If you walked away from a 70mph crash, awesome. And if you could drive your truck home, wow! But I don't want your gas bill. There are ways to engineer desired traits that don't involve adding weight. Crash survivability can be enhanced without massive weight increases was my only point. And I AM glad you're OK. I hope the people in the smaller cars are too.
When you hit some crud, the forces on the ski are the same no matter the weight of the ski. If your balance and control is perfect, your skis should not deflect. If you aren't perfect, the force will deflect your skis. Regardless of whether your heavy skis deflect less than my light ones, you still will have to bring that deflection back. If your reaction time is slow, the diverging momentum of the heavy skis will make it harder to bring them back where you want them. Sure, the stronger and more skilled skier may see less of an advantage but for my abilities lighter is an advantage.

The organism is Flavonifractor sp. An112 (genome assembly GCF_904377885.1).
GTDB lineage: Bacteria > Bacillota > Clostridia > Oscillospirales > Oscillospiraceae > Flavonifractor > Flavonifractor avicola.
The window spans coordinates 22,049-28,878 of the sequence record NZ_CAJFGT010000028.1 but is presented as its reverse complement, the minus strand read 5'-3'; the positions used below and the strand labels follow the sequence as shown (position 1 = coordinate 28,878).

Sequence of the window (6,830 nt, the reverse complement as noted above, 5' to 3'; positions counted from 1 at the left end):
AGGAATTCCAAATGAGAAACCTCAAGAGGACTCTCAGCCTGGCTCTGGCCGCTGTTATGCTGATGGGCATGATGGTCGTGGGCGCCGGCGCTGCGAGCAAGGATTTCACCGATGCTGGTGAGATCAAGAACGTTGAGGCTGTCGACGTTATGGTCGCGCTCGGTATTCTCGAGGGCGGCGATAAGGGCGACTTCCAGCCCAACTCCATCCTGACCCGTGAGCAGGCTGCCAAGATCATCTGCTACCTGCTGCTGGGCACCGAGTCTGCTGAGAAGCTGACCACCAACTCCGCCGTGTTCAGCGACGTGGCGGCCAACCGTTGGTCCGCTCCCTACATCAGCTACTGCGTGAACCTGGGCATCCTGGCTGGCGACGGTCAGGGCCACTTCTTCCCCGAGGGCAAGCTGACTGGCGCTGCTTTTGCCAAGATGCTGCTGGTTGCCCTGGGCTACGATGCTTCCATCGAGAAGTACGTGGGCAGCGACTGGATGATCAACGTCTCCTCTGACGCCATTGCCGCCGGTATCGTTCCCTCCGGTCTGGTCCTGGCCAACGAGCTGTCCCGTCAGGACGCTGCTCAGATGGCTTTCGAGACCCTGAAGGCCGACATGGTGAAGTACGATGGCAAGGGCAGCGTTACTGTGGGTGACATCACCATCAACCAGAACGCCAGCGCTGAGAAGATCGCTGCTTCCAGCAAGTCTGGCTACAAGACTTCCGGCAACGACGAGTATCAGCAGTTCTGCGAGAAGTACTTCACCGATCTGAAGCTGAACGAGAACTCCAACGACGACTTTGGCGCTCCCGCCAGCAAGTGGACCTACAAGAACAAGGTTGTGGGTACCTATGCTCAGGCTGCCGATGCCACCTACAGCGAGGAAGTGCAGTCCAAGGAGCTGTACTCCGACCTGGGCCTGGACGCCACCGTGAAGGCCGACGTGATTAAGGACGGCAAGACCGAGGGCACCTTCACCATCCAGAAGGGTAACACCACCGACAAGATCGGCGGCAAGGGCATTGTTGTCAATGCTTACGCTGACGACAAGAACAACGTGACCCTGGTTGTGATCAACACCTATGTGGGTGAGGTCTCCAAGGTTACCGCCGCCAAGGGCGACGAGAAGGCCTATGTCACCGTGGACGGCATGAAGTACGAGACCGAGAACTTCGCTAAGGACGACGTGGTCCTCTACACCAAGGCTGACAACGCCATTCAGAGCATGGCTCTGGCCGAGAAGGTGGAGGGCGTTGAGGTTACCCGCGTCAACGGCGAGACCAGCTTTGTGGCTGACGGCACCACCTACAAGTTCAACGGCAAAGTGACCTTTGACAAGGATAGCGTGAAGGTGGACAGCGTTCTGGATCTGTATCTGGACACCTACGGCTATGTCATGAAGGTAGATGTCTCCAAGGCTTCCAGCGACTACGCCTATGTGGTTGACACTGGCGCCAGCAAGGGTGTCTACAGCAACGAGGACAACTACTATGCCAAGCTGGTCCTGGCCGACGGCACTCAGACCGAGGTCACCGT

Steel is much heavier than aluminum. If the Vist plate were about adding weight, it would be steel (stronger, cheaper, easy to machine and heavier). Doing it my way (light glass filled foamed plastic with lightening holes) is a lot more complex and expensive than using the lightest metal available. If it works, roll with it. Maybe someday they will do a light design. Under a different business name so as not to scare off the die hard weight lovers.
Balancing a ski is fine tuning a design. I doubt that the first iteration of a design had any weights or cutouts in a ski (unless specified by marketing - but that's a different thread).
I'm not sure where you ski but at Squaw bumps form where it is NOT groomed. The snow in the bumps is usually much softer than on the groomers. Most afternoons see a softening of the bumps. Soft snow damps out lots of light ski "quirkyness". Our bumps are a lot different from the groomers.
Competitive bump skiers are awesome. Those courses are firm and fast. And their skis are moving - a lot! Twisting, side to side and up and down. Upper bodies are reasonably quiet. Lots of energy spent moving skis (and boots).
I learned how to ski in college by joining the race team. Maybe my race involvement is a bad idea - the drought in those years was worse than the current drought!